Magazine of Fantasy & Science Fiction

A few weeks ago I stumbled upon a post offering a free copy of the July issue of The Magazine of Fantasy & Science Fiction to the first 50 people who email in and promise to blog about the issue. I'll do just about anything for free stuff, so I sent off an email and was fortunate enough to be among those chosen. So now I'm holding up my end of the bargain and blogging about it.

When I was a kid my mom had a Magazine of Fantasy & Science Fiction t-shirt, which I appropriated in junior high. At that time, my reading tastes ran almost exclusively to the fantasy/sci fi genre, and when left to my own devices I still lean in that direction by default. Getting me to read an issue wasn't exactly twisting my arm here. I always forget how much I enjoy short stories, as well.

First off, I'll say that I'm not much of a critic. You'll not find a lot of expository analysis of plot development, deconstructionist musings, and that sort of thing. I read for enjoyment, not to think too much about the writing style. I either like it or I don't, and sometimes I can't really give a very solid reason behind my preference. It's getting kind of late, and I don't want to feel like this is homework or anything, so I'll just mention the stories I particularly liked.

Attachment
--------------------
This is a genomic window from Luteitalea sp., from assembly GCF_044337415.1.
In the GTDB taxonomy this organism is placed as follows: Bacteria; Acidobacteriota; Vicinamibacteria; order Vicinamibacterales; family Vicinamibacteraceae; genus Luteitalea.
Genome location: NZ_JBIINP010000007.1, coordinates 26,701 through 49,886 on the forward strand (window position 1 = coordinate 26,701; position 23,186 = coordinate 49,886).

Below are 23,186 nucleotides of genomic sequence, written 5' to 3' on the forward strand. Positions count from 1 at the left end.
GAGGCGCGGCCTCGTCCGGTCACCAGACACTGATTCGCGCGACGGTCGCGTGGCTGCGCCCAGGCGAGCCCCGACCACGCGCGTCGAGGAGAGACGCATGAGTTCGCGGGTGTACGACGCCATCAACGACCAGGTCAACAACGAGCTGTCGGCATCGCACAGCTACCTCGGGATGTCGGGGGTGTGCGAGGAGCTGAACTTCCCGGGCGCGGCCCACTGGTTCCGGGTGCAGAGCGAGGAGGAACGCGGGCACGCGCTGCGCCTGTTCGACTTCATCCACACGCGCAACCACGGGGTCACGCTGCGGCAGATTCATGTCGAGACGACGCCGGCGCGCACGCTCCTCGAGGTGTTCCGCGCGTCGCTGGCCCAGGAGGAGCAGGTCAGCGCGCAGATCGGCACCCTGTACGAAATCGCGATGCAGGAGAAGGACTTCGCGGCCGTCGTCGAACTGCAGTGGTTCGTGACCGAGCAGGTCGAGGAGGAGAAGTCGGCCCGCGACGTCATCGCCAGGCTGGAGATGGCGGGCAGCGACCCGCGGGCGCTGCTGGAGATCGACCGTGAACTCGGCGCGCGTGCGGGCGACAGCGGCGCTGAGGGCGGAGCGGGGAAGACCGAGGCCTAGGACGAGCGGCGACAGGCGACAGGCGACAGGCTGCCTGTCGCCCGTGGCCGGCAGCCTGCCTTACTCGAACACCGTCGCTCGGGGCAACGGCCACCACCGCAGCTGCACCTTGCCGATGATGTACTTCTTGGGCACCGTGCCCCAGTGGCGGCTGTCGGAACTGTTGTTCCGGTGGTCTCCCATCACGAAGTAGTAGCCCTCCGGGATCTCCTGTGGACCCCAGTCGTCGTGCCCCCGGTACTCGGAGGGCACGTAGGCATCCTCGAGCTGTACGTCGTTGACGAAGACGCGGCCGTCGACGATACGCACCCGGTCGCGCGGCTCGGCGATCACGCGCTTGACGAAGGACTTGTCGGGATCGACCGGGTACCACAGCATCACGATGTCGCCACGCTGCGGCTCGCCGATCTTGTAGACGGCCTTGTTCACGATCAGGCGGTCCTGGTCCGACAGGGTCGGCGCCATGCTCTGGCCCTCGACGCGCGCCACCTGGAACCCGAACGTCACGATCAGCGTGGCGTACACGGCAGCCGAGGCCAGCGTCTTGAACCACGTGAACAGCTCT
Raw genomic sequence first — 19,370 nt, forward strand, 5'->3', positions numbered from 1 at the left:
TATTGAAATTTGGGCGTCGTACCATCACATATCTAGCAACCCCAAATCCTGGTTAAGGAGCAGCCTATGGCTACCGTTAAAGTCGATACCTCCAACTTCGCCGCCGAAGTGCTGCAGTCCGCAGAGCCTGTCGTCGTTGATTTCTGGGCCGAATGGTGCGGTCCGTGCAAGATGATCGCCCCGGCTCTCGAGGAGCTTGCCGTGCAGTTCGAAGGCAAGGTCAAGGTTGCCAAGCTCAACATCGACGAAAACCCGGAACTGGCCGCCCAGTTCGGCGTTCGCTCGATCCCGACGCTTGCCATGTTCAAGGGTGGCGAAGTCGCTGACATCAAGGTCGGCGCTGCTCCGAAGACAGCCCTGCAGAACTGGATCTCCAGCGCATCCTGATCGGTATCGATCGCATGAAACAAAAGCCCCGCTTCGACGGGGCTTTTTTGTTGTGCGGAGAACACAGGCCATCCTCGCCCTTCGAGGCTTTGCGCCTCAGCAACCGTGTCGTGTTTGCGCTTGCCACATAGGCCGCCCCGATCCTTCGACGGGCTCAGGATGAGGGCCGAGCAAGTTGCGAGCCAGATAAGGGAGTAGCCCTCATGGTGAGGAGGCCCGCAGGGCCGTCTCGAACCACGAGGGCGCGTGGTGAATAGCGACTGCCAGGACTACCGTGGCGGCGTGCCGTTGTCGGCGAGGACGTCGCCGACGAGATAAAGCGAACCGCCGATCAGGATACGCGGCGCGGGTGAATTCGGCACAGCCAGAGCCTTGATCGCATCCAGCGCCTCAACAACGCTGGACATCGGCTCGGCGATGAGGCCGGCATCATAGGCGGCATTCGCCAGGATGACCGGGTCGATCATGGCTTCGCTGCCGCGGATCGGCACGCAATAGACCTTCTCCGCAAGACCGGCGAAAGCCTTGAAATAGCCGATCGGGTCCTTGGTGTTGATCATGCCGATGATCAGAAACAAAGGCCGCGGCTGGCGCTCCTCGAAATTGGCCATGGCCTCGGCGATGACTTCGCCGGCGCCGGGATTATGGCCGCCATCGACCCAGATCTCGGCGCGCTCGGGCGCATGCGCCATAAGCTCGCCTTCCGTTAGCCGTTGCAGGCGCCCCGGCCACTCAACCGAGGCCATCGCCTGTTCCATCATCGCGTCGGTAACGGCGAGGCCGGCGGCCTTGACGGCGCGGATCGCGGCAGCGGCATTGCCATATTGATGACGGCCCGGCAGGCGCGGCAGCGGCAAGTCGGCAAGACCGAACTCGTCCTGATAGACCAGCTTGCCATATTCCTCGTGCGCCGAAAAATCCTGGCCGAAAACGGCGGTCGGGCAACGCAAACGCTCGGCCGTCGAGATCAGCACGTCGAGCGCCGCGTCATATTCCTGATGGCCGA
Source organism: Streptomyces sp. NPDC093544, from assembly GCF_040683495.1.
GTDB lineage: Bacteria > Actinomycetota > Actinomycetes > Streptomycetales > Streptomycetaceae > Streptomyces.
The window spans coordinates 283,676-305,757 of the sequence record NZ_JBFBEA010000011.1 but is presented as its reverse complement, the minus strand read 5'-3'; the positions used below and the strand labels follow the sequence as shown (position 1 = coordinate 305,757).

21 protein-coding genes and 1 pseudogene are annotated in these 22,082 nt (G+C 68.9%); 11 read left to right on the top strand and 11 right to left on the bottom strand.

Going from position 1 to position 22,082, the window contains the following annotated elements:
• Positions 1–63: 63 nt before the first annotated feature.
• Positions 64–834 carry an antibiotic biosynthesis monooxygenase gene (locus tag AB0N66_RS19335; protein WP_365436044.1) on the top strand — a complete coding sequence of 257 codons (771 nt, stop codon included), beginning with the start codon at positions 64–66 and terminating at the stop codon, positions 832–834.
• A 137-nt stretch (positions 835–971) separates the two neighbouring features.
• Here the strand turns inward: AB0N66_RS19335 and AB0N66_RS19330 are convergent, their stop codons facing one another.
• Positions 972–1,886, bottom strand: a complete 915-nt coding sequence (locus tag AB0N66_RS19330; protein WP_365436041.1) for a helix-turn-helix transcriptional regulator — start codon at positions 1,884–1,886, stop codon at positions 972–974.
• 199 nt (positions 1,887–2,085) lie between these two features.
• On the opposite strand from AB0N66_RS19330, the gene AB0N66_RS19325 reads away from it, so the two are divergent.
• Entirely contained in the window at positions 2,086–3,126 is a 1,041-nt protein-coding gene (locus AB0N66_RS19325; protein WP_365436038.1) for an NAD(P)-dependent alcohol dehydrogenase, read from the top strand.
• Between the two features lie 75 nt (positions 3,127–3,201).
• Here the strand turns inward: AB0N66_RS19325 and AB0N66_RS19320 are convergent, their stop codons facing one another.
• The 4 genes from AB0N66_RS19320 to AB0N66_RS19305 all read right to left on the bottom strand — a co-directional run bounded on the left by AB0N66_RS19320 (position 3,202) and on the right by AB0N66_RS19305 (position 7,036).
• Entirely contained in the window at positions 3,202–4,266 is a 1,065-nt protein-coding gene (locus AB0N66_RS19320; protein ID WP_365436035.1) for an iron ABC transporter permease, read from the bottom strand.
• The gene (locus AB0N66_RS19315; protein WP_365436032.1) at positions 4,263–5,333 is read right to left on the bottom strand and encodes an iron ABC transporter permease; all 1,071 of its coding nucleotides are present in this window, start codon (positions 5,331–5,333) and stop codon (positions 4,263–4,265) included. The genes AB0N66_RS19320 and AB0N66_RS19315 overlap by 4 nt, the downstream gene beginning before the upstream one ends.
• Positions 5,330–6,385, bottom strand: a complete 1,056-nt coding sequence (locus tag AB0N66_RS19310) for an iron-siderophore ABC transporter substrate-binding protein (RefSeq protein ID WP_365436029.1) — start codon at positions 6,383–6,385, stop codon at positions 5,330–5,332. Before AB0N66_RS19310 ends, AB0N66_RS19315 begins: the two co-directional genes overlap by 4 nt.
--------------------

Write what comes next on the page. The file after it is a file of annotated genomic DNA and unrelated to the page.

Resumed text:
One of the best things about short stories is that when written well, they can really fire up your imagination and make you think. Holding Pattern, by Stephen Popkes, does just that. It gives a very interesting and intriguing snapshot of a future where political prisoners are on house arrest enforced by little robot cameras, and said political prisoner is one of seven copies of the real nefarious dictator. None of the copies know who is the real one. You can easily read this story multiple times and still come away with something to think about.

The main novella was entitled The Lineaments of Gratified Desire by Ysabeau S. Wilce. This is a particularly interesting story that to me evokes an element of faerie in the mood and setting. The best part about the story, however, is the prose, which begs to be read aloud. I'm still deciding whether I actually enjoyed the plot, I liked many of the characters (particularly Tiny Doom and Pig), but the language is just a joy to read.

My favorite story was Memory of a Thing that Never Was by Jerry Seeger. This is his first published story, and I definitely enjoyed it. It has a sort of Men in Black flavor, but a little darker and there are some definite hints of things in the background that make you want to know more. I could read this multiple times, and I'd definitely be interested in some more of Seeger's offerings.

I also very much enjoyed Heather Lindsley's Just Do It. It's a pretty funny story, but, kind of like the advertising in Minority Report, gives you a little chill thinking that it really COULD happen in our capitalist society. Are we really so far away from implanted, irresistable cravings? Freaky.